ch15 - CHAPTER 15 1. With the perturbing potential given,...

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Unformatted text preview: CHAPTER 15 1. With the perturbing potential given, we get C (1 s → 2 p ) = eE i h 〈 φ 210 | z | φ 100 〉 dte i ϖ t ∞ ∫ e- γ t where ϖ = ( E 21 – E 10 ). The integral yields 1 / ( γ- i ϖ ) so that the absolute square of C (1 s 2 p ) is P (1 s → 2 p ) = e 2 E 2 | 〈 φ 210 | z | φ 100 〉 | 2 h 2 ( ϖ 2 + γ 2 ) We may use | 〈 φ 210 | z | φ 100 〉 | 2 = 2 15 3 10 a 2 to complete the calculation. 2. Here we need to calculate the absolute square of 1 i h dt T ∫ e i ϖ 21 t sin ϖ t × 2 a λ dx a ∫ sin 2 π x a ( x- a 2 )sin π x a Let us first consider the time integral. We will assume that at t = 0 the system starts in the ground state. The time integral then becomes dte i ϖ 21 t ∞ ∫ sin ϖ t = 1 2 i dt { e i ( ϖ 21 + ϖ ) t ∞ ∫- e i ( ϖ 21- ϖ ) t } = ϖ ϖ 2- ϖ 21 2 We have used the fact that an finitely rapidly oscillating function is zero on the average. In the special case that ϖ matches the transition frequency, one must deal with this integral in a more delicate manner. We shall exclude this possibility. The spatial integral involves 2 a dx sin 2 π x a a ∫ sin π x a ( x- a 2 ) = 1 a cos π x a- cos 3 π x a a ∫ ( x- a 2 ) = 1 a dx d dx a π sin π x a- a 3 π sin 3 π x a ( x- a 2 ) - a π sin π x a- a 3 π sin 3 π x a a ∫ = 1 a a 2 π 2 cos π x a- a 2 9 π 2 cos 3 π x a a = - 2 a π 2 8 9 The probability is therefore 1 P 12 = λ h 2 16 a 9 π 2 2 ϖ 2 ( ϖ 21 2- ϖ 2 ) 2 (b) The transition from the n = 1 state to the n = 3 state is zero . The reason is that the eigenfunctions for all the odd values of n are all symmetric about x = a /2, while the potential ( x – a /2) is antisymmetric about that axis, so that the integral vanishes. In fact, quite generally all transition probabilities (even even) and (odd odd) vanish....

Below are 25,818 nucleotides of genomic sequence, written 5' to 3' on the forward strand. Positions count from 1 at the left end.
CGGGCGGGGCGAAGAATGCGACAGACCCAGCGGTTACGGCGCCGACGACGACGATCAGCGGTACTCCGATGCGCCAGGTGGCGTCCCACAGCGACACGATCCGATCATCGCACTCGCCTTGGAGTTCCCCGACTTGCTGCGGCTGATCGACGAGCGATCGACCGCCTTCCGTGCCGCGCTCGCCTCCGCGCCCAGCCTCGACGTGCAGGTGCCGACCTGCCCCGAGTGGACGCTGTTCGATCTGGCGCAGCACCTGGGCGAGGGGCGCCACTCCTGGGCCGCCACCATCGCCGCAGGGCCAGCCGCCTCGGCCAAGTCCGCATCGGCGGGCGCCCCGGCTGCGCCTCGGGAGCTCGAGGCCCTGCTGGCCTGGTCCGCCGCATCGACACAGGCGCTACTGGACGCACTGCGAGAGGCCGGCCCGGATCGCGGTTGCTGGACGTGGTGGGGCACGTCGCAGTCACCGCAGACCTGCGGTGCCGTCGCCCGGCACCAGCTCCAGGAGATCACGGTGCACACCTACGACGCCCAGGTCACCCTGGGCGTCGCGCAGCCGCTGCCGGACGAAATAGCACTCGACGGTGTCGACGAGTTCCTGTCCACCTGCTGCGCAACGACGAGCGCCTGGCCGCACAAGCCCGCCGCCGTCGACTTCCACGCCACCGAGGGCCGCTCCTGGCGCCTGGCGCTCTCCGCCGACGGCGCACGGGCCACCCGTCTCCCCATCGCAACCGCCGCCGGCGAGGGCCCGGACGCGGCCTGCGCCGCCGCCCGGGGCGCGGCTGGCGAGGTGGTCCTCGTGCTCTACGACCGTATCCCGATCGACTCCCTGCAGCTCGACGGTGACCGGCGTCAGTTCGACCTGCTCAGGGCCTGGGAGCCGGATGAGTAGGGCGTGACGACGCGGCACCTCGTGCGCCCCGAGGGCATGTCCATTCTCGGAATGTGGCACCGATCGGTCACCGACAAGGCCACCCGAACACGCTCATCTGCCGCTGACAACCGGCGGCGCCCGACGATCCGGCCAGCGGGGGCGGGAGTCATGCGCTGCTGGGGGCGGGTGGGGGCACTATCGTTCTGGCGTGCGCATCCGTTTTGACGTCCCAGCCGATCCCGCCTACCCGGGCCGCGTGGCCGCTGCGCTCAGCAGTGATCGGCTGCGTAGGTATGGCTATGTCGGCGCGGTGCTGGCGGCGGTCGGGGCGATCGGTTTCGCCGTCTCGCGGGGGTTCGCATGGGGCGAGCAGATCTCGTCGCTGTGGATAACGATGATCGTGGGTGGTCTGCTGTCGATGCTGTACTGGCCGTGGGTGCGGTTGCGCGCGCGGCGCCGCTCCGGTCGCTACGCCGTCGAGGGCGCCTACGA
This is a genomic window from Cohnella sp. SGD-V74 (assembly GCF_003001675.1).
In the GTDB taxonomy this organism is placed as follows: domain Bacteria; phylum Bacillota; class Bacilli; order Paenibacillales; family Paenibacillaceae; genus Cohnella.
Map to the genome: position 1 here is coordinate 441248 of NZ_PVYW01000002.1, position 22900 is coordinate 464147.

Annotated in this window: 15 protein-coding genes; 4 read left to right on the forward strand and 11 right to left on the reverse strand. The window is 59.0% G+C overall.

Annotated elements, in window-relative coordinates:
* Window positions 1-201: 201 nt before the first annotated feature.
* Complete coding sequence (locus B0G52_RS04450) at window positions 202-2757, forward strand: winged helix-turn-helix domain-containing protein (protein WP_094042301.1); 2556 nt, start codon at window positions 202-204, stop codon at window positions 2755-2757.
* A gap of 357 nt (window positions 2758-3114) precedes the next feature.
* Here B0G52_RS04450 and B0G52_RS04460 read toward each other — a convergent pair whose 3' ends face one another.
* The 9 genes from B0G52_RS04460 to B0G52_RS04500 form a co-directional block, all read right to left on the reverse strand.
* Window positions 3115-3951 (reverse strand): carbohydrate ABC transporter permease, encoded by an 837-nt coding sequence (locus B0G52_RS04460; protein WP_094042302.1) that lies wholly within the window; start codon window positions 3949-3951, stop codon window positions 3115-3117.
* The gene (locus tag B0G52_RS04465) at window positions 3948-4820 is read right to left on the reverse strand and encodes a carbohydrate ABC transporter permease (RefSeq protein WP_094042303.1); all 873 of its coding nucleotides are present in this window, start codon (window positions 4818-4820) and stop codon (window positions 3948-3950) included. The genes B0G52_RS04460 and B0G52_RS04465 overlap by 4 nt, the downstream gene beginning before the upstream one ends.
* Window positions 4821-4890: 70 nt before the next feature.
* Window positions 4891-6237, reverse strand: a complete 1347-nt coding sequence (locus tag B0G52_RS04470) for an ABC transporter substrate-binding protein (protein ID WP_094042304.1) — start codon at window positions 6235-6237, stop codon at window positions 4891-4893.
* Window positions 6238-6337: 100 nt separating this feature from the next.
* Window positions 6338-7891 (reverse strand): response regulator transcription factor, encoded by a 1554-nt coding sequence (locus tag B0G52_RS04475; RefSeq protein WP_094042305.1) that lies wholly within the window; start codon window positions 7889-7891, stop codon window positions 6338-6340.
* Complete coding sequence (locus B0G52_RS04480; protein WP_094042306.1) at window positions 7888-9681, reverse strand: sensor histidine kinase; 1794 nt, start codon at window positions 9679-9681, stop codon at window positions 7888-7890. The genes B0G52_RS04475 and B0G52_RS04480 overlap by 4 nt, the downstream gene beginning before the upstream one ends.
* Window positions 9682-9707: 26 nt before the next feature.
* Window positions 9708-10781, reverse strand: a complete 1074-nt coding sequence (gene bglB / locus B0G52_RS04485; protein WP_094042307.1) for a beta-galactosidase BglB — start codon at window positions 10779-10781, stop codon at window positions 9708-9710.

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This note was uploaded on 03/09/2008 for the course PHYS 401 taught by Professor Mokhtari during the Spring '05 term at UCLA.

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ch15 - CHAPTER 15 1. With the perturbing potential given,...

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